In an action wherein the writ commanded attachment of "the goods and estate of . . . [two named persons] Administrators . . . of the Estate of" a certain decedent, it was error to allow a motion to dismiss asserting that the writ was directed against such persons individually where the writ and declaration read together indicated that the claim and the action were against the estate of the decedent rather than against the adminstrators as individuals. [586-587]
In an action of contract alleging unlawful overcharges for electricity furnished by the defendant's testator to the plaintiff, a tenant of the testator, a determination that the Superior Court lacked jurisdiction to entertain the claim was error where it appeared that the testator "was not an authorized power company, regulated by the Department of Public Utilities." [587-588]
CONTRACT. Writ in the Superior Court dated February 17, 1972.
A motion to dismiss was allowed by Coddaire, J.
Edward J. Moloney for the plaintiff.
John F. Donohoe for the defendants.
GRANT, J. As originally drawn, the writ in this action of contract brought in the Superior Court described the plaintiff simply as "Scottie Industries" and commanded the officer "to attach the goods and estate of John F. Donohoe and John E. Leggat, Administrators c/t/a of the Estate of Frank J. Garvey." Count 1 of the declaration alleges that the plaintiff rented certain premises in Lowell from the "Defendant" during the period from and including July of 1959 through May of 1970; that during that
period the "Defendant" also sold the plaintiff electricity which the "Defendant" had purchased from a named electric utility company; that the "Defendant was not an authorized power company, regulated by the Department of Public Utilities, and the sale of electricity by the Defendant was illegal and improper"; that "[t]he charge levied by the Defendant on electricity sold to the Plaintiff was grossly excessive and far exceeded the cost of electricity furnished by the local public electric utility"; and that during the stated period there was an "excess charge" in a stated amount "which . . . the Defendant owes the Plaintiff." Count 2 alleges that the "Defendant is indebted to the Plaintiff for an overcharge in electricity" according to an account annexed. Both counts are said to "arise from the same cause of action."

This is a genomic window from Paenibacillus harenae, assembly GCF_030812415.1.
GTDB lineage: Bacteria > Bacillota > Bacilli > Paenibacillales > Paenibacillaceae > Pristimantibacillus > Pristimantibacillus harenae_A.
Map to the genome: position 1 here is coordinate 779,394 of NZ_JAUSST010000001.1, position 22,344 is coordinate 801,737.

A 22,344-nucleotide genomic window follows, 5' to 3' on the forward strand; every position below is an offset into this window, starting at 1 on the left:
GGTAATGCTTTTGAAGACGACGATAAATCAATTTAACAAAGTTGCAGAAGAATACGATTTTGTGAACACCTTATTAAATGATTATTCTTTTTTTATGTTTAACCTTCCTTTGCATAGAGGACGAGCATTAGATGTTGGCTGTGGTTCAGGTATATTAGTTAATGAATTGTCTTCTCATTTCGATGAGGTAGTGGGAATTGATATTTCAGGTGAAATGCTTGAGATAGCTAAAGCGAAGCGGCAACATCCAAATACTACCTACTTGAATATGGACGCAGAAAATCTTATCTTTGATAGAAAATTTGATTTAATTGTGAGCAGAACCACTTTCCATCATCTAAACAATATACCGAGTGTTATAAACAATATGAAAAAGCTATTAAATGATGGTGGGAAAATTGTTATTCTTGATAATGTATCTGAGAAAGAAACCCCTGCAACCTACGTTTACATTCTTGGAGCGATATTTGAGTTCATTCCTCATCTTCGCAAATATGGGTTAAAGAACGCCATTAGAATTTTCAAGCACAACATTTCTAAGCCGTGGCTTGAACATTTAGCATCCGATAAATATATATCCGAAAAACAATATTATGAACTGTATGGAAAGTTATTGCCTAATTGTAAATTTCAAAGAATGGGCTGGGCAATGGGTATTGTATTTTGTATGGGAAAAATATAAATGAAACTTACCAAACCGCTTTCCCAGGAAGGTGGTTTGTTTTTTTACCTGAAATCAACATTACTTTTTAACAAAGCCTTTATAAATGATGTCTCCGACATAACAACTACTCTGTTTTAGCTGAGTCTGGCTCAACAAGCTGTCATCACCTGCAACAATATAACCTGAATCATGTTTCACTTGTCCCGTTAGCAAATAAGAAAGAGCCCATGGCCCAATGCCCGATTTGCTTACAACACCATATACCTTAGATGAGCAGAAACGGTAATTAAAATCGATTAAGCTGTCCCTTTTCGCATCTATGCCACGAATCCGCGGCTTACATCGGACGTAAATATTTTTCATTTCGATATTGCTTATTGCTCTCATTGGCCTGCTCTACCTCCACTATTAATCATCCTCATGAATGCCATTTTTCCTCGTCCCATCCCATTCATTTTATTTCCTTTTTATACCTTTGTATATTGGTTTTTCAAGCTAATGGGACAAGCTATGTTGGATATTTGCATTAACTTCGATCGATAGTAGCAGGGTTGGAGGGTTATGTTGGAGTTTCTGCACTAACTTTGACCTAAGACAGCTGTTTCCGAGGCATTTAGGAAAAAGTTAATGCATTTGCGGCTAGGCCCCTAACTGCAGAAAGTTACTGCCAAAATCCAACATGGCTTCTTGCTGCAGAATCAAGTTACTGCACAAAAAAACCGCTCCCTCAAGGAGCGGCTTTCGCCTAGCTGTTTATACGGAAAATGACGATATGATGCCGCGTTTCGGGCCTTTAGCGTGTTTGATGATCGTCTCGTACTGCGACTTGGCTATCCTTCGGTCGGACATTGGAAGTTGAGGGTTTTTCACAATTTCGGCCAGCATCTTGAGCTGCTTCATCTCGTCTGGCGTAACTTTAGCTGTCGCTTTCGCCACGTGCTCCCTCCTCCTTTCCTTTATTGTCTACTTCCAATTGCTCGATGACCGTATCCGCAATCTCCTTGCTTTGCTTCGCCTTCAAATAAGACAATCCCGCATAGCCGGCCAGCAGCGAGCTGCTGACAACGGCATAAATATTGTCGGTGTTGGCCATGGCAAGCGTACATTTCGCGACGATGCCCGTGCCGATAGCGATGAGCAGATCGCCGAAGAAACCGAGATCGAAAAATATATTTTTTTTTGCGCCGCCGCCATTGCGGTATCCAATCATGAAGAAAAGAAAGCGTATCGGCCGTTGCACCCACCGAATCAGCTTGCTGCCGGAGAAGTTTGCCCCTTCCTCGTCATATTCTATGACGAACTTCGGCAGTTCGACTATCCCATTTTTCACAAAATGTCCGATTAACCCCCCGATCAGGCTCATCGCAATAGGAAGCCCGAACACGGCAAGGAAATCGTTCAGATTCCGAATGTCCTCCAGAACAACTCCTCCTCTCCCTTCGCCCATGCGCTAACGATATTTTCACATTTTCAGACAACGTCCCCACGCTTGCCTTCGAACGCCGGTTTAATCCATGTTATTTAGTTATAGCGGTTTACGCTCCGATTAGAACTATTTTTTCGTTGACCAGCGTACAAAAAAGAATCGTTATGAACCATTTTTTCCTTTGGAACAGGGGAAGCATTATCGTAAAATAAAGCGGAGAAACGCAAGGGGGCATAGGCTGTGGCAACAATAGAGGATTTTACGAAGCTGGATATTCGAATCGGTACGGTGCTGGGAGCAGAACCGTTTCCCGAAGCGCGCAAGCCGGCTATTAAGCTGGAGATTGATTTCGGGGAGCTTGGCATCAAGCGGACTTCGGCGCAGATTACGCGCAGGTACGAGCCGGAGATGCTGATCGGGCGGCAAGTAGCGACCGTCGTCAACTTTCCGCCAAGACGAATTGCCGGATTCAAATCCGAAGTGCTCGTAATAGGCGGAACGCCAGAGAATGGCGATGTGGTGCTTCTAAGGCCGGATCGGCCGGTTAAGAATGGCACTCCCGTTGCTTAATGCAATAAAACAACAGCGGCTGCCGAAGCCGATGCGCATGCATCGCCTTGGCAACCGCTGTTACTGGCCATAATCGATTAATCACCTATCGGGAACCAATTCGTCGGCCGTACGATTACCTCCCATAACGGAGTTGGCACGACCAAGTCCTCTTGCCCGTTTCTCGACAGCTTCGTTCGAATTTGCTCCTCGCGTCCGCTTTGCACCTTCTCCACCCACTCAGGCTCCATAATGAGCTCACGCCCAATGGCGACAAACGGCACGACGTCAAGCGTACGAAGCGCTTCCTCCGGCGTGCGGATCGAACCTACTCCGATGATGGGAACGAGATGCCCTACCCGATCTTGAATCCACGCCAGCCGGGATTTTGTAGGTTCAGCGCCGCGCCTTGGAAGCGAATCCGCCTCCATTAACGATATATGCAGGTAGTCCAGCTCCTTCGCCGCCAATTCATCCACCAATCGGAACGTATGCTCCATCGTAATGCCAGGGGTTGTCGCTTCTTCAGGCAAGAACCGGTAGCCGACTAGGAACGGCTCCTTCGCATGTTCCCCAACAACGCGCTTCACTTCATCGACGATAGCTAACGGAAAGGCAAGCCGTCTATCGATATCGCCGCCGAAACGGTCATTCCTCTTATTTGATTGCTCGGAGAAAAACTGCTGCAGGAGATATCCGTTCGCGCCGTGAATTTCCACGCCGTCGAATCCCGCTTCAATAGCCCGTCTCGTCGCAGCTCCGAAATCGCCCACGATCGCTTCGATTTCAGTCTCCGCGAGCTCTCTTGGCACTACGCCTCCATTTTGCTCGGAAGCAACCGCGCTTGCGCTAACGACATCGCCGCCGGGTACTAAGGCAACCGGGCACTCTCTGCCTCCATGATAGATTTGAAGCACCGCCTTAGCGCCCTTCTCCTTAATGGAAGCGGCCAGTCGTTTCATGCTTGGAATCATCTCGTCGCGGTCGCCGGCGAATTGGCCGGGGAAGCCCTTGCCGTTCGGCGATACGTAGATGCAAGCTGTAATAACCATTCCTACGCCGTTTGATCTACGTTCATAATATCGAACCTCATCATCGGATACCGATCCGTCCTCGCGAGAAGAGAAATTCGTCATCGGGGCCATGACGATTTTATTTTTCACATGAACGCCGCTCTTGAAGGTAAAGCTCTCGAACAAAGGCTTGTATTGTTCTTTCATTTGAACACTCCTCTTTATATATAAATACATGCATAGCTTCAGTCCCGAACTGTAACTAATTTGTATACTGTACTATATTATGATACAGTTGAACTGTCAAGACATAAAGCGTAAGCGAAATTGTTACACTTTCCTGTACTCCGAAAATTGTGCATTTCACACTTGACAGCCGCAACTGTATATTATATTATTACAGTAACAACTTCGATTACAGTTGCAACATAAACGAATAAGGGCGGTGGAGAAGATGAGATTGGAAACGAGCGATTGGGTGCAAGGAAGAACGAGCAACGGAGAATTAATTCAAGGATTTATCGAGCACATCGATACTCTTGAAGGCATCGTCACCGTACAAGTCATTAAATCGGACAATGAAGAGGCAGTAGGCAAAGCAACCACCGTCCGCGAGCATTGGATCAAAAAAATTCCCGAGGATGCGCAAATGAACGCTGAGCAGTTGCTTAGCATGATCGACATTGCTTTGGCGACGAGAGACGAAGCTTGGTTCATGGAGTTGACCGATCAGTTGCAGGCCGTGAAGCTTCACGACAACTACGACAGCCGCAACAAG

The named administrators accepted service of the writ "[w]ithout waiving any defects . . . [therein] and reserving the right to challenge any such defects"; no attachment was made, either actual or chip. The "defendants," as they have styled themselves in their various pleadings, appeared generally and filed a motion to dismiss the action, an answer in abatement, a demurrer, and an answer to the merits. [Note 1] The grounds of the motion to dismiss are: (1 and 2) that the writ is defective in failing to identify the plaintiff as a legal entity and to state an address where the plaintiff may be located or found [Note 2] ; (3) that "[t]he writ is on its face directed against the defendants personally and not against the goods and estate of their testator now in the hands and possession of the defendants in their fiduciary capacities"; and (4) that "[t]he [c]ourt has no jurisdiction over the
subject matter of the plaintiff's action." As appears from the docket entries, the motion to dismiss, the answer in abatement and the demurrer were all marked for hearing before the court at the same time. The court entered an order allowing the motion to dismiss on the third ground stated therein, expressed no opinion on the merits of the fourth ground, and took no action on either the answer in abatement or the demurrer. The plaintiff has appealed. G. L. c. 231, Section 96.
1. Whether a particular writ runs against a named personal representative in his capacity as an individual or against the estate of his decedent which has come into his hands and possession in his capacity as a fiduciary is a matter of intention to be determined by the language of the writ, the language of the declaration, and, if they are available, the evidence taken in the court below and any findings which that court may have made on such evidence. See Yarrington v. Robinson, 141 Mass. 450 (1886); Manning v. Osgood, 151 Mass. 148 , 149-150 (1890); Eaton v. Walker, 244 Mass. 23 , 28, 30 (1923); Fessenden v. Gunsenhiser, 278 Mass. 213 , 217 (1932); Breen v. Burns, 280 Mass. 222 , 225 (1932); Coldwell v. New England Trust Co. 282 Mass. 45 , 46, 49 (1933); Henshaw v. Brown, 299 Mass. 136 , 139 (1937).
In the present case only the writ and the declaration are available for our consideration. The writ, standing by itself, would appear to be addressed to the named defendants in their individual capacities. See Manning v. Osgood, 151 Mass. 148 , 149-150 (1890); Fessenden v. Gunsenhiser, 278 Mass. 213 , 217 (1932). However, the language of such a writ may be controlled by the language of the declaration. Yarrington v. Robinson, 141 Mass. 450 (1886). Coldwell v. New England Trust Co. 282 Mass. 45 , 46 (1933). Thus, in the latter case the writ commanded the attachment of the goods and estate of "The New England Trust Company . . . as it is Administrator of the estate of Robert Alonzo Miner," while the declaration set out a cause of action against the estate and not against The New England Trust Company personally. It was held that the trial judge